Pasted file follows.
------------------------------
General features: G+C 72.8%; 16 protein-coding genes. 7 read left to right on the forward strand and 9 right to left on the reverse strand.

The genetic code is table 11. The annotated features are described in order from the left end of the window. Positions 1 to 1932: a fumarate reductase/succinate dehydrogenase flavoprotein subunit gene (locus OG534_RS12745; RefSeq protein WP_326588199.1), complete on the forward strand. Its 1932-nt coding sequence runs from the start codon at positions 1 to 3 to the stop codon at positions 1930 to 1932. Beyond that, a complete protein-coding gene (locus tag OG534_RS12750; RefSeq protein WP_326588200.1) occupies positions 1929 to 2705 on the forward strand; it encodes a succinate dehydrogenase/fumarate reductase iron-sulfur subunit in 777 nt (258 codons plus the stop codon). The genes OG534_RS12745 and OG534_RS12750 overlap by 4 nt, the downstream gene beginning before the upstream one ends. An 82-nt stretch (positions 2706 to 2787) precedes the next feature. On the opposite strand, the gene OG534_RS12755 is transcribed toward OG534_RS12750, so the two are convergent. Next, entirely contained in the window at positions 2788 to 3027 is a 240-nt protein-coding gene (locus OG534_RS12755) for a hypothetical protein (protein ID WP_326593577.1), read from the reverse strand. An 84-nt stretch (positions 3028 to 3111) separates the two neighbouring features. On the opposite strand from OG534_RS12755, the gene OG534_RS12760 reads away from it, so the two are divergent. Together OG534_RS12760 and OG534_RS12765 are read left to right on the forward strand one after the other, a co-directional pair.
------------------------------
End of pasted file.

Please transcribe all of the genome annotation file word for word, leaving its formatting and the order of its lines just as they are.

General features: G+C 72.8%; 16 protein-coding genes. 7 read left to right on the forward strand and 9 right to left on the reverse strand.

The genetic code is table 11. The annotated features are described in order from the left end of the window. Positions 1 to 1932: a fumarate reductase/succinate dehydrogenase flavoprotein subunit gene (locus OG534_RS12745; RefSeq protein WP_326588199.1), complete on the forward strand. Its 1932-nt coding sequence runs from the start codon at positions 1 to 3 to the stop codon at positions 1930 to 1932. Beyond that, a complete protein-coding gene (locus tag OG534_RS12750; RefSeq protein WP_326588200.1) occupies positions 1929 to 2705 on the forward strand; it encodes a succinate dehydrogenase/fumarate reductase iron-sulfur subunit in 777 nt (258 codons plus the stop codon). The genes OG534_RS12745 and OG534_RS12750 overlap by 4 nt, the downstream gene beginning before the upstream one ends. An 82-nt stretch (positions 2706 to 2787) precedes the next feature. On the opposite strand, the gene OG534_RS12755 is transcribed toward OG534_RS12750, so the two are convergent. Next, entirely contained in the window at positions 2788 to 3027 is a 240-nt protein-coding gene (locus OG534_RS12755) for a hypothetical protein (protein ID WP_326593577.1), read from the reverse strand. An 84-nt stretch (positions 3028 to 3111) separates the two neighbouring features. On the opposite strand from OG534_RS12755, the gene OG534_RS12760 reads away from it, so the two are divergent. Together OG534_RS12760 and OG534_RS12765 are read left to right on the forward strand one after the other, a co-directional pair.